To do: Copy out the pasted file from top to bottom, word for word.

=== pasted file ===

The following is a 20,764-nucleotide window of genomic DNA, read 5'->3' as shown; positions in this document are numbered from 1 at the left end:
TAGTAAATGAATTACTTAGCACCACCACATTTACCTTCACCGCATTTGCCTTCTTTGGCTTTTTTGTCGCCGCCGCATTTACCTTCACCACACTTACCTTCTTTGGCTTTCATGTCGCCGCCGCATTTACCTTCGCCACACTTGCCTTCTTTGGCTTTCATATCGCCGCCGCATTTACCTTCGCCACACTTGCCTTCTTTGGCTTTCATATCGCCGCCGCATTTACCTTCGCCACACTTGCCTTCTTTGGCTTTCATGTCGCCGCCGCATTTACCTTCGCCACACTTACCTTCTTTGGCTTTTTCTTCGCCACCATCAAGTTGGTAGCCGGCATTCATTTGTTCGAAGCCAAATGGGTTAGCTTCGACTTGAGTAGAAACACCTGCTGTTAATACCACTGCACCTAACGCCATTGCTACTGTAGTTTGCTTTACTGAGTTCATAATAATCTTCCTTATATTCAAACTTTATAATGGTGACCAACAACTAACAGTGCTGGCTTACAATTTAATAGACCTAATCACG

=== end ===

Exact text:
The following is a 20,764-nucleotide window of genomic DNA, read 5'->3' as shown; positions in this document are numbered from 1 at the left end:
TAGTAAATGAATTACTTAGCACCACCACATTTACCTTCACCGCATTTGCCTTCTTTGGCTTTTTTGTCGCCGCCGCATTTACCTTCACCACACTTACCTTCTTTGGCTTTCATGTCGCCGCCGCATTTACCTTCGCCACACTTGCCTTCTTTGGCTTTCATATCGCCGCCGCATTTACCTTCGCCACACTTGCCTTCTTTGGCTTTCATATCGCCGCCGCATTTACCTTCGCCACACTTGCCTTCTTTGGCTTTCATGTCGCCGCCGCATTTACCTTCGCCACACTTACCTTCTTTGGCTTTTTCTTCGCCACCATCAAGTTGGTAGCCGGCATTCATTTGTTCGAAGCCAAATGGGTTAGCTTCGACTTGAGTAGAAACACCTGCTGTTAATACCACTGCACCTAACGCCATTGCTACTGTAGTTTGCTTTACTGAGTTCATAATAATCTTCCTTATATTCAAACTTTATAATGGTGACCAACAACTAACAGTGCTGGCTTACAATTTAATAGACCTAATCACG